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EPA Announces Strong Final Soot Rule Offering More Protection for Communities

EPA Announces Strong Final Soot Rule Offering More Protection for Communities

CCAN applauds as Biden Administration sets tougher industry standards that could save thousands of lives and billions of dollars

Washington, DC —
Yesterday, the U.S. Environmental Protection Agency (EPA) took another bold step to curb carbon pollution with their announcement of a final rule update to the National Ambient Air Quality Standards (NAAQS) for Particulate Matter (PM 2.5), more commonly known as the soot rule. The new rule is EPA’s first change to the annual exposure limit for fine particles in more than a decade.

The EPA’s new soot rule is expected to save an estimated 4,500 lives and deliver $46 billion in health benefits by 2032 by setting an average yearly soot exposure standard of 9 micrograms per cubic meter of air, down sharply from the current threshold of 12 micrograms.

President Joe Biden and EPA Administrator Michael Regan deserve tremendous credit for finalizing a strong soot rule that will save lives and provide cleaner air in our communities, especially communities of color overburdened by deadly particulate matter from power plants.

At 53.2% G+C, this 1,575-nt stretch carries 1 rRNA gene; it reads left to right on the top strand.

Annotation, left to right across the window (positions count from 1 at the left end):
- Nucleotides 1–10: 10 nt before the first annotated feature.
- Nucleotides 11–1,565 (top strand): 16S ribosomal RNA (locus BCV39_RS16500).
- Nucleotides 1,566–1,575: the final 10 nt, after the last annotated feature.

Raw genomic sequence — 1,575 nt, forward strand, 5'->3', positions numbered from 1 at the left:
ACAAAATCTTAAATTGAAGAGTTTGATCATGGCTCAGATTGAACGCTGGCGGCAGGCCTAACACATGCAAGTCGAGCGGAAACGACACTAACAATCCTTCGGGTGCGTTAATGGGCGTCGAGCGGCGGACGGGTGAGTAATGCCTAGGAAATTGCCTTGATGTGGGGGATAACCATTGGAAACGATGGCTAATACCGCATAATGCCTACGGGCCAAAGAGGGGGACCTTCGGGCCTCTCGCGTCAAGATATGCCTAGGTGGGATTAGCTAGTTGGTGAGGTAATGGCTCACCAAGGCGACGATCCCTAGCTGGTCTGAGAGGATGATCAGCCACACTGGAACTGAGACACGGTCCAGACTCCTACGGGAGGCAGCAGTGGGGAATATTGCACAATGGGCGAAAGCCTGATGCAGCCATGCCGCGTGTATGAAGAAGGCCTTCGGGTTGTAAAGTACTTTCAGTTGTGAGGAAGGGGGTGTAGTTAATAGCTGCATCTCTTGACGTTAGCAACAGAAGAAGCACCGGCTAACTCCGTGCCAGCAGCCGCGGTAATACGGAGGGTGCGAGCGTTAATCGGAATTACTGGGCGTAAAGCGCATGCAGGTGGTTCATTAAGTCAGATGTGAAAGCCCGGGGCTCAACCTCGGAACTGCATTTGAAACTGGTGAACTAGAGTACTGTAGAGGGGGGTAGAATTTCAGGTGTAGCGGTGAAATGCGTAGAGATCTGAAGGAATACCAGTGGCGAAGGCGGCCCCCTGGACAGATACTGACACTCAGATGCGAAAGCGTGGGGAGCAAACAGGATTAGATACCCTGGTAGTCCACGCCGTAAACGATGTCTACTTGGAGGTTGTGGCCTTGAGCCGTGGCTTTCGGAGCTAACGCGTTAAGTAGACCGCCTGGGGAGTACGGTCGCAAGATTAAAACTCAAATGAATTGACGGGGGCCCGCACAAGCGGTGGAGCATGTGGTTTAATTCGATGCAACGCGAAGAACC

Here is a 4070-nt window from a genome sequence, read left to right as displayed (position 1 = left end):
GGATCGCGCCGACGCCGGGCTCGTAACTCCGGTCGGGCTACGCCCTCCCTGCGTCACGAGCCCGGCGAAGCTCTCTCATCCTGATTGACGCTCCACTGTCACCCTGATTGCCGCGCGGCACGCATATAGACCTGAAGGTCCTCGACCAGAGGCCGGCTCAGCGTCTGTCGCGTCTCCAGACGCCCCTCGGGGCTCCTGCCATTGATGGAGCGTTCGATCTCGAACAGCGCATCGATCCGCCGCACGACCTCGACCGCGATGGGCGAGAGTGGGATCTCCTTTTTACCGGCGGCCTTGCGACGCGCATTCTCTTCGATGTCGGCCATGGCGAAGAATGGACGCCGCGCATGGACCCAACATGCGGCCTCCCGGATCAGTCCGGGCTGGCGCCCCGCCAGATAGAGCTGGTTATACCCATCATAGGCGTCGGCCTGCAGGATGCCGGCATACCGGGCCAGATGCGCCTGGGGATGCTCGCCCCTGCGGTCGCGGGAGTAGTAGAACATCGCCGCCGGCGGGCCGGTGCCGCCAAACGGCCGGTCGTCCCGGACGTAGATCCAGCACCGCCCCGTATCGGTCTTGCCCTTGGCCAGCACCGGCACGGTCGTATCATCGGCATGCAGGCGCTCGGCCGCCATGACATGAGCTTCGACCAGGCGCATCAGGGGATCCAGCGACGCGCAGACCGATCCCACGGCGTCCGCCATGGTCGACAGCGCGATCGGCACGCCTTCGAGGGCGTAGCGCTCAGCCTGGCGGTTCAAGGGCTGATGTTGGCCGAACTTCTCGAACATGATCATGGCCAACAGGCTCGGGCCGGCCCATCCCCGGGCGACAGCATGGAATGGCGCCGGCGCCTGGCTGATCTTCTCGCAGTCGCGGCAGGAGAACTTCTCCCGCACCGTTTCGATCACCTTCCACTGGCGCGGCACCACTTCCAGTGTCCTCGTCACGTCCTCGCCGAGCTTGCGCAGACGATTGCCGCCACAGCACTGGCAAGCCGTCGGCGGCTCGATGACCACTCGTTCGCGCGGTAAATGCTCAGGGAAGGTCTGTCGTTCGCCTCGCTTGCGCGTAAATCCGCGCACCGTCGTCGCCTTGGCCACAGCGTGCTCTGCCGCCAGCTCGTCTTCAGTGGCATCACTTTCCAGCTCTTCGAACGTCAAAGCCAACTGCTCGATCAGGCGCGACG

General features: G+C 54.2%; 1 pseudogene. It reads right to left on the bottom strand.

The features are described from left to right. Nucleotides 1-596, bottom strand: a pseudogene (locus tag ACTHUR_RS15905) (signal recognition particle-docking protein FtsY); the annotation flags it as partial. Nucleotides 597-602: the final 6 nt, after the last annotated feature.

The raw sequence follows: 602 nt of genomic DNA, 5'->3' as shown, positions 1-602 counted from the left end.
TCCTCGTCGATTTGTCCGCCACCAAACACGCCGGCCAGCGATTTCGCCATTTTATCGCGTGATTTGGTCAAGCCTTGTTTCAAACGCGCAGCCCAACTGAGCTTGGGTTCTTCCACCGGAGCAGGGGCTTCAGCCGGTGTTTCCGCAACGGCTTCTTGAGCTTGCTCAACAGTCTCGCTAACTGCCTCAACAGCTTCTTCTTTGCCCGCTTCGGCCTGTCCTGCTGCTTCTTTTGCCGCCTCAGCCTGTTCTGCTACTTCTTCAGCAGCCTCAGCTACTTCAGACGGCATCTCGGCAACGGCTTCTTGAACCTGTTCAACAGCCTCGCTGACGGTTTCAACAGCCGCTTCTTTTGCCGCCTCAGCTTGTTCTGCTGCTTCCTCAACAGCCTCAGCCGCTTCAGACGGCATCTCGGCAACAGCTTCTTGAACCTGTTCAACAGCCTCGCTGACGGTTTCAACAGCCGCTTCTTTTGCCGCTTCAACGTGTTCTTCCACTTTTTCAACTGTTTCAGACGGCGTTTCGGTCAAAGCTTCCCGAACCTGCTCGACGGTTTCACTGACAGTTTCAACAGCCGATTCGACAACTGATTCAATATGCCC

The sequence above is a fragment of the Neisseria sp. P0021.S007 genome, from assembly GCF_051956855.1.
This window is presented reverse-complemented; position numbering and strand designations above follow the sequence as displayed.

Statement from Quentin Scott, Federal Director for Chesapeake Climate Action Network (CCAN):

“Nearly one year ago we gathered at EPA headquarters demanding a strong final soot rule. On behalf of CCAN and our members, we applaud President Biden and Administrator Regan for listening and acting on the concerns of more than 150 environmental justice, frontline, faith, and community leaders. We look forward to the EPA finalizing additional pollution rules in the coming weeks and months to further curb pollution from power plants and protect the most vulnerable.” 

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